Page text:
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How the teachings of a legendary Buddhist master resonate in popular culture today

As I was working on the exhibition The Second Buddha: Master of Time and thinking about how the past shapes our present and future, I was captivated by Westworld, the HBO television series. I was struck by how the ideas explored in Westworld resonate with big existential questions addressed in Buddhism, including the interconnected nature of the past, present, and future, a core concept of the The Second Buddha.

The exhibition focuses on the legendary Indian Buddhist master Padmasambhava, an important figure in Tibetan Buddhist culture. He is known as the Second Buddha, as he is thought to have introduced Buddhist teachings to Tibet in the eighth century. Padmasambhava is also credited with concealing his teachings as treasures, called terma in Tibetan, throughout the Himalayas in caves, within solid rock, under pillars in temples, in statues, and even in the minds of his disciples. He intended for his reborn disciples to discover these treasure teachings in the future when they were most needed and the circumstances for their discovery were ripe. These teachings, like a source code, permeate the Himalayan landscape. They can be retrieved only by those who have access to the “source code” through a prior karmic connection with the source of the teachings””Padmasambhava””and the teachings themselves. The so-called treasure revealers then master these teachings and practices and share them with others.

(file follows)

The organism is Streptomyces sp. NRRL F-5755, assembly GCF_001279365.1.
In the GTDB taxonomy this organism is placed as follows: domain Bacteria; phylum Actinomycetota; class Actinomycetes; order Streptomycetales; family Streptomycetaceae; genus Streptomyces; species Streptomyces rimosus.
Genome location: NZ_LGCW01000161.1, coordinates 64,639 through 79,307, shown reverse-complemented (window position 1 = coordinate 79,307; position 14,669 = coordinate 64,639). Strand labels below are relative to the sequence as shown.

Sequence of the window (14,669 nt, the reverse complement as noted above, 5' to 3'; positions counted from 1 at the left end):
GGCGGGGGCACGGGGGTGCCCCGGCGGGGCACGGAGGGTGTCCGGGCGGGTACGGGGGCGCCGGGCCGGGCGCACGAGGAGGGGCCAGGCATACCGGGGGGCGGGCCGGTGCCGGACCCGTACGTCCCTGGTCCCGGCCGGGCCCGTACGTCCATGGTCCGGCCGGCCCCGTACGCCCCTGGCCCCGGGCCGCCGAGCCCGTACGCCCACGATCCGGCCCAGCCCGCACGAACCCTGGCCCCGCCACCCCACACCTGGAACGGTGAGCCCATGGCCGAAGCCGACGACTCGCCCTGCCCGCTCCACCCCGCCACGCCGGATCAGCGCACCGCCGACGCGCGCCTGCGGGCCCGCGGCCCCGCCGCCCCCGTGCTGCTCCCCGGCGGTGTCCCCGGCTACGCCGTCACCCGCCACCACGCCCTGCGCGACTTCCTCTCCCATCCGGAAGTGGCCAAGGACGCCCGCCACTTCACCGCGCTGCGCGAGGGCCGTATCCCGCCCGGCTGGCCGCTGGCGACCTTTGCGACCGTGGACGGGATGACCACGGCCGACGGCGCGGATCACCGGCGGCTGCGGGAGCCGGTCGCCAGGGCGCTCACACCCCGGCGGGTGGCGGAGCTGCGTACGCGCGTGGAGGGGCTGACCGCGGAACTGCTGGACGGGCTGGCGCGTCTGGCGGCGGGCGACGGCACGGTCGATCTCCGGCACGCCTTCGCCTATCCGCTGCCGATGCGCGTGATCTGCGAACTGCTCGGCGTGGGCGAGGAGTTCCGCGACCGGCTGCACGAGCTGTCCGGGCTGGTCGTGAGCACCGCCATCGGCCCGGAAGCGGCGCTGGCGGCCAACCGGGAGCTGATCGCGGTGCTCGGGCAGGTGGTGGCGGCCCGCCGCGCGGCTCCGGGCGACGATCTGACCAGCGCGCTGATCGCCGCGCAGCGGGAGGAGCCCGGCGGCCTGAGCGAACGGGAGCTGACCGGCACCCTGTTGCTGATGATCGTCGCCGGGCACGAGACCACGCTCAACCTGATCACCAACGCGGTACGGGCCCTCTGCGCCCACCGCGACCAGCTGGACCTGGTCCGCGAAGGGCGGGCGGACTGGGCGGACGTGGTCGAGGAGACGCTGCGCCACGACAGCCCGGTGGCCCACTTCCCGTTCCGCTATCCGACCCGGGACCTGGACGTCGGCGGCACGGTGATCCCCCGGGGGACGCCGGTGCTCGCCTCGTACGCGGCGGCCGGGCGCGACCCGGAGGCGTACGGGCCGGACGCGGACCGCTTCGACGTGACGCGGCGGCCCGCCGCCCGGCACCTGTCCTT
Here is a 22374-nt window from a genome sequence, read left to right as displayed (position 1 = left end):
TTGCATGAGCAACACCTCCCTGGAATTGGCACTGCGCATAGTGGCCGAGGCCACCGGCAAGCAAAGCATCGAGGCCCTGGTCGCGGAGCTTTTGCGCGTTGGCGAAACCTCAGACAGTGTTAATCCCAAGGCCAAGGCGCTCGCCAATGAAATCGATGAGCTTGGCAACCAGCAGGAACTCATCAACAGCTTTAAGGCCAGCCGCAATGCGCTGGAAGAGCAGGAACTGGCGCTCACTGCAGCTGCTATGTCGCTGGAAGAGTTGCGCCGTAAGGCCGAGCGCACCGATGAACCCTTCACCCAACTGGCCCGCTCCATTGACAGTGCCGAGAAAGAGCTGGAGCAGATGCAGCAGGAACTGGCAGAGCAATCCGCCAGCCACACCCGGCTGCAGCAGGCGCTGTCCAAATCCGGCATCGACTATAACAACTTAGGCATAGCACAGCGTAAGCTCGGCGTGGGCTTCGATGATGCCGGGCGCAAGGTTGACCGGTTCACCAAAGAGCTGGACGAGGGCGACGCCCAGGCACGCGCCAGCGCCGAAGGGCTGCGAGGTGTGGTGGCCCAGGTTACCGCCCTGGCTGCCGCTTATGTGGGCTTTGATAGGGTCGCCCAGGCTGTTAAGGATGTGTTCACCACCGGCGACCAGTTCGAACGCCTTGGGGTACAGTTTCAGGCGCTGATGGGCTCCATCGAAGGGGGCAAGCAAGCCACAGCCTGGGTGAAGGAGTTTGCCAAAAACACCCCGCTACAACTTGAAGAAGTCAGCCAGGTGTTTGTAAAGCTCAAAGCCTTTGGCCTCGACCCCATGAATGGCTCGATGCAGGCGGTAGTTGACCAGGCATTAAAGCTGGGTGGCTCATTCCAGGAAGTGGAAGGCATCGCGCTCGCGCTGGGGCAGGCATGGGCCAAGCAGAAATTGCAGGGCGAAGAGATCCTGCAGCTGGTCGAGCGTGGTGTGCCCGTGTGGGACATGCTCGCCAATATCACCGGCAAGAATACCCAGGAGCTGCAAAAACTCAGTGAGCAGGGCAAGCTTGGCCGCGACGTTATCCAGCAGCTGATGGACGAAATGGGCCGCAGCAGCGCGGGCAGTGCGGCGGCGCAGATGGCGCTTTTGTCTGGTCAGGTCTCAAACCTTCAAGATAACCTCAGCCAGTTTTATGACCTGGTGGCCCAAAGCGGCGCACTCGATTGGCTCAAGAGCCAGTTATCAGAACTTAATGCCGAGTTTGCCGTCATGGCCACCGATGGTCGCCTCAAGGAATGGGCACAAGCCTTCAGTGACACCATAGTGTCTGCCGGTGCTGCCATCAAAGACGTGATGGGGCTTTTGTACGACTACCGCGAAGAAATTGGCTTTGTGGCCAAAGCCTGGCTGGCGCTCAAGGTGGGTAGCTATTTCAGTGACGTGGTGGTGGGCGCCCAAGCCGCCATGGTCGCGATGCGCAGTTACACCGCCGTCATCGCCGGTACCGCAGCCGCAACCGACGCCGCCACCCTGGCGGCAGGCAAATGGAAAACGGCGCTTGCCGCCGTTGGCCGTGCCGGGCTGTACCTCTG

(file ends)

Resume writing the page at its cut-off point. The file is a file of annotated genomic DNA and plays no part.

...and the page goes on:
I set out to conceptualize the rich but complicated narratives about Padmasambhava from traditional Tibetan Buddhist culture and present them to our twenty-first-century visitors. I wanted to make connections to the stories from the twelfth-century literature and the visual materials dating to the thirteenth through nineteenth centuries relatable to those unfamiliar with them. With these thoughts in mind, I watched the narratives of Westworld unfold and saw that the notion of existence presented in the series is comparable to the Buddhist perspective on existence and reality. One important connecting point is the Buddhist belief that a human life is part of a much greater continuity of lives that includes numerous past and future lives, not just the current one.

Westworld is set in a Wild West-themed high-tech fantasy world that perfectly approximates reality, where wealthy guests go to engage their alternate personalities as players and interact with the android hosts who are part of this created world. (Warning to those who haven’t yet seen the show’s first season: spoilers lie ahead.) The main character, Dolores, is an android, though she believes she is human. Although this point is essential to the show’s premise, I am more interested in the fact that Dolores had a previous existence as a different version of herself, which she is trying to remember. Dolores struggles to remember her past, as she is programmed to experience her life in the park over and over again, forgetting each time it begins anew. This cycle is similar to living out your karma until this karma is exhausted and something new develops, or a new state of consciousness begins. In her monologues Dolores often talks about a path, saying that everyone has one. This notion is in sync with the Buddhist view of human existence.

Dolores’s journey serves as an allegory for a person searching for a former identity to understand who she is now and what she is meant to do. Moments of recollection, like flashes of memory””one might call them visions””aid her progress in remembering and learning who she is. The question of identity is her driving force, and only by remembering her past life can she understand herself and move forward.